Following another month of minimal activity in the savings market, our latest figures show that average rates have fallen across the majority of sectors. However, there is light at the end of the tunnel: the average notice rate is bucking the trend and has actually risen in the last month, and it's a divergence that's been wholly driven by challenger banks.
Unfortunately for savers, the fixed sector of the market has seen the most significant reductions this month, and notably, it's the first time that all fixed rates have fallen since January this year. The average one-year fixed rate recorded the most substantial drop of 0.05% to 1.46%, returning to the level seen in September, while the long-term rate fell by 0.02% to stand at 2.09%.
It's a similar story in the ISA sector – the average one-year ISA rate fell by 0.01% to 1.45%, while the long-term equivalent fell by a more substantial 0.03% to 1.95%. Both ISA rates remain among the lowest seen since we first began recording this in 2007, and there's no sign of any reversal of fortune in the near-future, either, particularly with the change in tax rules set to come into force next year.
It wasn't great news in the variable sector, either: the average no notice ISA rate remained unchanged at 1.09% while the notice ISA rate fell by 0.01% to 1.20%, and the no notice (non-ISA) rate fell by the same 0.01% to 0.65%.
Although the rest of the market is stagnating, we do have one piece of good news, as the average notice rate has actually risen! The average has increased by a notable 0.04% this month to stand at 0.84%, reversing last month's drop and returning it to the joint-highest level recorded since May 2013 (0.86%). That's a definite improvement!
Interestingly, this increase was almost exclusively driven by providers in the challenger sector of the market: Hampshire Trust Bank and Secure Trust Bank both launched new notice accounts in the last month, while Shawbrook Bank replaced its products with new issues paying increased rates.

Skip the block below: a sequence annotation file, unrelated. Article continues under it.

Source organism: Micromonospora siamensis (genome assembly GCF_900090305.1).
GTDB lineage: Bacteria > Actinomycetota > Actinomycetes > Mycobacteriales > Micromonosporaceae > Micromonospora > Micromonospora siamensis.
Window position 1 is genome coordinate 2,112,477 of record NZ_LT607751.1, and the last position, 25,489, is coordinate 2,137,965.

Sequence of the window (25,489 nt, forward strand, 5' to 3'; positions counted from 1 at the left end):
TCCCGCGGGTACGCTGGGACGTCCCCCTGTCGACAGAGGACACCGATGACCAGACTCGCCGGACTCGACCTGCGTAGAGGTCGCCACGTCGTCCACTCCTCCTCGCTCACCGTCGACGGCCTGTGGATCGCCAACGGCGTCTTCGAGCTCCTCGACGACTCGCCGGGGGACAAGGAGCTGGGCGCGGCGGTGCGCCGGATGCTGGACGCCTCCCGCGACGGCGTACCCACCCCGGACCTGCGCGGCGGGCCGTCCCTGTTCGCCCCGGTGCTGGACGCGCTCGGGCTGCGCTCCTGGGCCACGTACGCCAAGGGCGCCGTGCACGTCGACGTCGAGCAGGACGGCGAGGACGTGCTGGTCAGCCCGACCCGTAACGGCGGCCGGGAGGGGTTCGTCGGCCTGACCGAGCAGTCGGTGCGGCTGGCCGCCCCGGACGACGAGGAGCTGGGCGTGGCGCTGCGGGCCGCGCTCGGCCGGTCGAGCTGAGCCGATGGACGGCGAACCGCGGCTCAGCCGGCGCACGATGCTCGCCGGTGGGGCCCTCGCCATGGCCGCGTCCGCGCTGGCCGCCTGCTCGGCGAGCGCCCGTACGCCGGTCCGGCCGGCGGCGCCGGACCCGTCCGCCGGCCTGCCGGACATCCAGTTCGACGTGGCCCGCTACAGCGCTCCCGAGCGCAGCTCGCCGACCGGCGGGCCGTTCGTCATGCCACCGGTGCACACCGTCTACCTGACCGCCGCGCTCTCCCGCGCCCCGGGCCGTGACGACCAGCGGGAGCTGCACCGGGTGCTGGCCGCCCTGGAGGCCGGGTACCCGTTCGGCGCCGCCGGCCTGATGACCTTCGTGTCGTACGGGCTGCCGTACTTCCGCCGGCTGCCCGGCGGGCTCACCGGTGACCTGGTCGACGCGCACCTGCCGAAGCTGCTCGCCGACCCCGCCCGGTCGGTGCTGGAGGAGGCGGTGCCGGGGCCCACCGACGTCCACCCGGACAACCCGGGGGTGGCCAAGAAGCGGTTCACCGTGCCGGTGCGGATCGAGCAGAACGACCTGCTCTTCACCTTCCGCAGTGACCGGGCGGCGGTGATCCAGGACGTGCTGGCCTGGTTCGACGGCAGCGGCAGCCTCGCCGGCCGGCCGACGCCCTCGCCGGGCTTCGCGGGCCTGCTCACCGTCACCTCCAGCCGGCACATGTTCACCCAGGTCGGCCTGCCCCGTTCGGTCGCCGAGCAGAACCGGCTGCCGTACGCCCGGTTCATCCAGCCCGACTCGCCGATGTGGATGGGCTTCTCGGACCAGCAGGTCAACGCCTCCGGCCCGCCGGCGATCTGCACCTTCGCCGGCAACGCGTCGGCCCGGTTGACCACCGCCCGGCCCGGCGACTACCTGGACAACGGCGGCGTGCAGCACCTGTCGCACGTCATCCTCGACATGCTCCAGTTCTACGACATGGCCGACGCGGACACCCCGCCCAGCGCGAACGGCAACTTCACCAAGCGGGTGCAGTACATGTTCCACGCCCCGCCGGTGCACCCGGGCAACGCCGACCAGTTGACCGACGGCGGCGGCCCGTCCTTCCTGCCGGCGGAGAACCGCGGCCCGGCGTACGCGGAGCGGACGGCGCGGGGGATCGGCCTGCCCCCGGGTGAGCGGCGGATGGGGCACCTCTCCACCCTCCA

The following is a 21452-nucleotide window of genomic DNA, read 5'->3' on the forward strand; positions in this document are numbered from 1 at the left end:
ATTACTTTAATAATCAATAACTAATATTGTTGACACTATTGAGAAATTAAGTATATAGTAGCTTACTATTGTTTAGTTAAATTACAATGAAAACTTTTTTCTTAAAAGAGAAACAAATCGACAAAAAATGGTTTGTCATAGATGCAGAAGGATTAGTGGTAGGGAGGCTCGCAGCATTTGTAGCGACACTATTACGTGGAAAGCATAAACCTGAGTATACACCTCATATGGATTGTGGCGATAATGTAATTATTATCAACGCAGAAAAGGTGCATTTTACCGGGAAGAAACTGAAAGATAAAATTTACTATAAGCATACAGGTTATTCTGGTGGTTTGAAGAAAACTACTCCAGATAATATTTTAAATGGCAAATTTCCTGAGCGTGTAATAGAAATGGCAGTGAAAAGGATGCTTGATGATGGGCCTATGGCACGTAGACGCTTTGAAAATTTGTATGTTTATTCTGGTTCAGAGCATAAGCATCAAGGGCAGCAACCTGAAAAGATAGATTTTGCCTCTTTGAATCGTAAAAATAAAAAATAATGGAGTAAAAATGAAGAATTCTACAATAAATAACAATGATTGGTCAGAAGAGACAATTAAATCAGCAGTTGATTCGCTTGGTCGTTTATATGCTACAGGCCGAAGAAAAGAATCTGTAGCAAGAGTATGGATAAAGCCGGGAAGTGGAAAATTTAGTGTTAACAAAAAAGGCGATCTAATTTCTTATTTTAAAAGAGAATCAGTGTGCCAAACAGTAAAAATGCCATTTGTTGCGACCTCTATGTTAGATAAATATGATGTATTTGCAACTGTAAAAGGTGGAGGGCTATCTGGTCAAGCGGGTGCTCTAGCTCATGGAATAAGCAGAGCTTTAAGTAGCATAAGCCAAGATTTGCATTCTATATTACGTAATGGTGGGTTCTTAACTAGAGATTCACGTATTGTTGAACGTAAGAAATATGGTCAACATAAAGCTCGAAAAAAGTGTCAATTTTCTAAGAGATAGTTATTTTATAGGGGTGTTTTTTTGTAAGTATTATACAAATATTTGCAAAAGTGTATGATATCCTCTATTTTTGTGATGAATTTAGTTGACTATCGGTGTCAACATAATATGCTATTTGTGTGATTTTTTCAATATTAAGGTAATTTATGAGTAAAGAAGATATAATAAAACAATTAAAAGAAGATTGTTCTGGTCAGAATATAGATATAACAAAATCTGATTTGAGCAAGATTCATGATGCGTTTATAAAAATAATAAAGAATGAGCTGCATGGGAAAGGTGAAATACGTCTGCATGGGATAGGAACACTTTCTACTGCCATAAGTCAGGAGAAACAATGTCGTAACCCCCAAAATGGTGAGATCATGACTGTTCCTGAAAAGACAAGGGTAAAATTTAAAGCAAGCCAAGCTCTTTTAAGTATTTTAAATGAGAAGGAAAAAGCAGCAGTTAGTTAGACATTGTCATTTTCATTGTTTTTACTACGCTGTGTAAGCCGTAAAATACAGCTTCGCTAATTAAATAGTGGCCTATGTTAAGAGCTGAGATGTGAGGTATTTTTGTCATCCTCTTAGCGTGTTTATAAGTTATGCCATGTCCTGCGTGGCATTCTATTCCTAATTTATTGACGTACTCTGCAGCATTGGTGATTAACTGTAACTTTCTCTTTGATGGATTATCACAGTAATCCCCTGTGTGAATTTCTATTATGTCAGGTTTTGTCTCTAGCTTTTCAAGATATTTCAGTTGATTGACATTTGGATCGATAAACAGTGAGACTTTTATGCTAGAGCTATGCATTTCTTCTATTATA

What's even more interesting to note is that challenger banks also raised rates in the fixed sector of the market, but it wasn't enough to outweigh the number of rate cuts that were made by mainstream providers. In this sector, high street banks dominate – they have far more fixed rate products than their challenger counterparts, so their pricing will have more of an impact.
The sheer number of rate cuts and withdrawals by mainstream providers – including Barclays, Nationwide, NatWest and Yorkshire Building Society – in the last month meant that challengers couldn't compete, with their higher rates largely insignificant on such a wide scale. However, this isn't the case in the notice sector.
Here, challengers have the power to drive change in average rate for the simple reason that the sector is so small, and is primarily comprised of challenger banks themselves. Take a look at the best buy chart and you'll see what we mean.
In essence, challengers are keeping the notice sector going: mainstream providers aren't so active in this area, and as a result, the pricing of challenger banks is having a more noticeable, and positive, impact. They're still actively competing as they have a clear need to raise capital, something that doesn't concern mainstream banks, who are showing no appetite to attract savers' cash. It's only challenger banks that are moving in the opposite direction, and this pattern is likely to remain for the foreseeable future.
So, is it time to get in on the action? Challengers are beating the big names in just about every savings sector going, and even if they don't have the power to alter average rates, they still have the power to offer decent ones. So, next time you're searching for a savings account, make sure to consider these lesser known names, and see if you can find a better deal.
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Disclaimer: Information is correct as of the date of publication (shown at the top of this article). Any products featured may be withdrawn by their provider or changed at any time.
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